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Big Two Debut Comics Roundup: Soaring with Hawkman and Thor

Welcome to Graphic Policy’s Big Two Comics Roundup where we take a look at a handful of comics from Marvel and/or DC in order to discern just how accessible they are for new readers. Where possible we’ll also be providing  recap of sorts for the relevant story beats up until the issue in question in order to help you figure out if the series is something you’re interested in, assuming we’ve read any part of the story thus far.

Each comic will receive a both a rating of Friendly or Unfriendly as well as a score out of ten. The former is based upon how easy it was for new readers to pick the issues up; expect miniseries or first issues to be rated as friendly by default. For second or third issues, more consideration regarding the comic’s accessibility will be given for the specific issue being read rather than the series overall, but if reading a back issue will help, then that will be mentioned. The score out of ten is Graphic Policy’s typical ten point scale, which is there to help you pick between issues if you only want to check out one or two.

This version of the Roundup will feature exclusively comics from Marvel or DC comics, all of which were provided for review purposes unless otherwise noted.


 

Hawkman #1 (DC) Regardless of whether you’ve read Dark Knights Metal or you’re picking this up because of the shiny new #1 emblazoned upon its cover, Robert Venditti’s first Hawkman comic is an interesting beast. As with the other comics this week, this is a Friendly comic, even as it has a slowly building tension that’s never quite realised in this issue. Still, worth a look. Rating: 7.8

Tony Stark: Iron Man #1 (Marvel) It hasn’t escaped my notice that Dan Slott is writing this comic, and I won’t lie to you; even with his name attached I had a little trepidation when going into this comic because… I don’t really like Iron Man all that much. But, by focusing this story less on Tony Stark and more on the people around him (including new a newly hired robotics specialist through whom we experience most of the story). Whether it’s because of a new writer whose style I am familiar with, osmosis from the movies, or just a well written comic I had no trouble picking this up and loving every page. Friendly Rating: 8.8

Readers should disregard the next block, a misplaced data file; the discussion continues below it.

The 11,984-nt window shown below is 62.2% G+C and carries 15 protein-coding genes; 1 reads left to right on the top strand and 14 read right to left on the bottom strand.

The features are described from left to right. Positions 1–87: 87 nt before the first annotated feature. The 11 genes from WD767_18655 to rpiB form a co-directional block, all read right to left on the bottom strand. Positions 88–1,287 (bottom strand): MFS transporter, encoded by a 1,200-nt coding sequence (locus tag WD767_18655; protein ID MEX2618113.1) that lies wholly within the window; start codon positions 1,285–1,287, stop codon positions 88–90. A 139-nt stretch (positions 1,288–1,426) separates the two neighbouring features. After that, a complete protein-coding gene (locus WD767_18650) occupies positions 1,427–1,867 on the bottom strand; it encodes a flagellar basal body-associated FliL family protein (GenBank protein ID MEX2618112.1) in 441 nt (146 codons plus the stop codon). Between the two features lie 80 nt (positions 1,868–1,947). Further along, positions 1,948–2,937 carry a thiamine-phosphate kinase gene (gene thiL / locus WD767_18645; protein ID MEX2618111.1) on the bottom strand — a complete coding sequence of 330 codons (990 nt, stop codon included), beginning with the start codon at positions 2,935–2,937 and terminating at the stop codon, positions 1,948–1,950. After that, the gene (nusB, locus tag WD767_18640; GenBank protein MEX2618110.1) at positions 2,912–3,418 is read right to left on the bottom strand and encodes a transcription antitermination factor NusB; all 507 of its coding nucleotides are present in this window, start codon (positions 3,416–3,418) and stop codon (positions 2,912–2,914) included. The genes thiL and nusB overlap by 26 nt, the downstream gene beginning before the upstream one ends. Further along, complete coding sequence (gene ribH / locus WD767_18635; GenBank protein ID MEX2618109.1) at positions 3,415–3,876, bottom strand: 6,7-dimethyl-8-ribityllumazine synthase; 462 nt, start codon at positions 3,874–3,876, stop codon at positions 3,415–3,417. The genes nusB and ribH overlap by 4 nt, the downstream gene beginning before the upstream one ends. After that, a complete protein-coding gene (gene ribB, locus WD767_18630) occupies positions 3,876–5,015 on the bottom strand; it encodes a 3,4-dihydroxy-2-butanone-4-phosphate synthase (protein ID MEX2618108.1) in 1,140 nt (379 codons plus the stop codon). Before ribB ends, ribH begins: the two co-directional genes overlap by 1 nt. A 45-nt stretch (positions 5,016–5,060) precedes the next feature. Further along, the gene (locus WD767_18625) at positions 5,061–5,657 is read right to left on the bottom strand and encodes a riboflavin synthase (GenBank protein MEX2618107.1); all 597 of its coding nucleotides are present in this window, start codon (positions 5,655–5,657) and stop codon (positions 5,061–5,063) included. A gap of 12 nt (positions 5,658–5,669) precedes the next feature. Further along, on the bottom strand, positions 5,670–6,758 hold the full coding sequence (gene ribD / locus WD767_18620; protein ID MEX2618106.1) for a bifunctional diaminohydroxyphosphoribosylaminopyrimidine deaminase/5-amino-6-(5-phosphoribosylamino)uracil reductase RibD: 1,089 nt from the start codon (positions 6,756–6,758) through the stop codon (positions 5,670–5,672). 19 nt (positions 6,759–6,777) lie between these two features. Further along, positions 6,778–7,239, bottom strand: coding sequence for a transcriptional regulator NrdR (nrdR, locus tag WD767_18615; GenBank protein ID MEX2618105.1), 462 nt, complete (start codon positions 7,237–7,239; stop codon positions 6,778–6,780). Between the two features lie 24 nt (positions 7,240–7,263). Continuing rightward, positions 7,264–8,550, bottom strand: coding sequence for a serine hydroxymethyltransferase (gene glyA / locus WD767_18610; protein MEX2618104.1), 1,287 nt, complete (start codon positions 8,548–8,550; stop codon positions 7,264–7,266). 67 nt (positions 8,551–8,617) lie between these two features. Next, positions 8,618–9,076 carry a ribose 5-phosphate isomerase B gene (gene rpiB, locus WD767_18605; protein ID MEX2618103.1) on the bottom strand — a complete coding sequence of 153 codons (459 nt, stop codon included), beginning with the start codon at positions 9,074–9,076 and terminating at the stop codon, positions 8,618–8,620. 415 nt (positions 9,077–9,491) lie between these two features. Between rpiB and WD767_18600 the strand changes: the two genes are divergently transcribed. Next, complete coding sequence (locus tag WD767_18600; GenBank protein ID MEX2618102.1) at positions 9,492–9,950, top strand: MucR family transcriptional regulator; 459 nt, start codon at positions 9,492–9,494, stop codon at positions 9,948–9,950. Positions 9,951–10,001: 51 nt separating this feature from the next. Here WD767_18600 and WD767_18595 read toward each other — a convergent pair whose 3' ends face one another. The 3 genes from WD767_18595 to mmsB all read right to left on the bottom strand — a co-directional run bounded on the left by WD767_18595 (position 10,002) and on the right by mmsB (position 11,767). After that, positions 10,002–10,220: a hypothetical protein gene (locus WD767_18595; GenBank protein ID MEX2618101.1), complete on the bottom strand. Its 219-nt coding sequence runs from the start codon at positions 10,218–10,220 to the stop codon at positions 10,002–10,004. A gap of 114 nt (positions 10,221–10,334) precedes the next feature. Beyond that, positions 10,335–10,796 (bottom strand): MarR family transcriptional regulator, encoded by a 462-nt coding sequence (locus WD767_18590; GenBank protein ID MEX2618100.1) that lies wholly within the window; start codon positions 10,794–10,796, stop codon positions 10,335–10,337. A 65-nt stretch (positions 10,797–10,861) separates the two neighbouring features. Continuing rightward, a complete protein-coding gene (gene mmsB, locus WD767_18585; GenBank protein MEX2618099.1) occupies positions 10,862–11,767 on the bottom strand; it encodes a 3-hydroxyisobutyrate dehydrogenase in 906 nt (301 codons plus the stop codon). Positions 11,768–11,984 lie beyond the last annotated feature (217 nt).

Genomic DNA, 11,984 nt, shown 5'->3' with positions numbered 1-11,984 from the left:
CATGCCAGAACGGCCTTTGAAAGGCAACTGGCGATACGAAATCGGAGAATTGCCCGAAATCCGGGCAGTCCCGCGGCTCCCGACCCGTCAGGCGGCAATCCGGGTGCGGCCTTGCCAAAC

Thor #1 (Marvel) The continuation of Jason Aaron’s rather epic run on Thor, spanning more series than I can remember (or be bothered to look up), that only masquerades as a first issue. Unless you’ve read some of, or are more than passingly familiar with the story of the Jane Foster Thor, the Unworthy Odinson Thor, and the general Thor Thoring stuff, then you’ll struggle with this issue. Due to the complexity of the story, and the sparseness of the recap page, you’ll find this a touch Unfriendly. Rating: 7.4

Plastic Man #1 (DC) So Plastic Man is just a poor man’s Reed Richards, right? That was my sole thought, and the sum of my knowledge on the character, when I picked up this first issue. Which was a fantastically inaccurate assumption. This is  a very Friendly comic, and well worth checking out. Rating: 8.2

Multiple Man #1 (Marvel) You’ve got no idea who Multiple Man is, or where he’s been lately? No problem! You can easily read this and not miss a beat. Friendly Rating: 8.8

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